Kawhi Leonard Sues Nike For ‘Klaw’ Logo Copyright
Leonard is attempting to retain control of the “Klaw” logo that he is claiming he created.
“In 2011, just after being drafted to the National Basketball Association, Kawhi Leonard authored a unique logo that included elements that were meaningful and unique to him,” the lawsuit reads. “Leonard traced his notably large hand, and, inside the hand, drew stylized versions of his initials ‘KL’ and the number that he had worn for much of his career, ‘2.’ The drawing Leonard authored was an extension and continuation of drawings he had been creating since early in his college career. Several years later, as part of an endorsement deal with Nike, Leonard allowed Nike to use on certain merchandise the logo he created while Leonard continued to use the logo on non-Nike goods. Unbeknownst to Leonard and without his consent, Nike filed an application for copyright registration of his logo and falsely represented in the application that Nike had authored the logo.” Nike declined to comment on the allegations.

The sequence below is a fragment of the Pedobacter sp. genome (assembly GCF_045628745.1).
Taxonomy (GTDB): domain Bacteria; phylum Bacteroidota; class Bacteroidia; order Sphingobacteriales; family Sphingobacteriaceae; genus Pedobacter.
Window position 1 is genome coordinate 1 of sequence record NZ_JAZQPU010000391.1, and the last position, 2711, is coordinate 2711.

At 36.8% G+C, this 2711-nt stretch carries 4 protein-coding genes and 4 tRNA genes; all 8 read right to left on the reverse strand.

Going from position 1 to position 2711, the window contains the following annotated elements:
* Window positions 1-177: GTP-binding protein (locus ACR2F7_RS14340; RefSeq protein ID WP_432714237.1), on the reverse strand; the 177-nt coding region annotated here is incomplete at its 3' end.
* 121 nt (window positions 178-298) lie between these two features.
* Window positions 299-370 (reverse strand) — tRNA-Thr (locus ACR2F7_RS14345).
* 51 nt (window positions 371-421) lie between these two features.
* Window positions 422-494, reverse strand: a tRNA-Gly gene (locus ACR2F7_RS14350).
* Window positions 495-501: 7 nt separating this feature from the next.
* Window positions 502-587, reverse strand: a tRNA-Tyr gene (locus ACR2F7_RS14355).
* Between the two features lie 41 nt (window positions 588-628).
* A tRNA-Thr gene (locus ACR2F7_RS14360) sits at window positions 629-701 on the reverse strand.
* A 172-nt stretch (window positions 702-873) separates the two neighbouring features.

Leonard has intentions to use his “Klaw” logo for a number of different entrepreneurial activities, including clothing lines, footwear and charity functions. To this point, however, Nike — which owns the “Klaw” logo — has objected to Leonard doing anything of the sort. This is the main reason why Leonard left Nike last year to sign with sports apparel competitor New Balance.
Over the last several months, Nike and Leonard have gone back and forth over the ownership of the logo, with the most recent negotiation occurring back in March. The ultimate goal of this lawsuit is for Leonard to be declared the sole author of the ‘Klaw’ logo. A resolution should come into effect one way or another this summer between the two parties.
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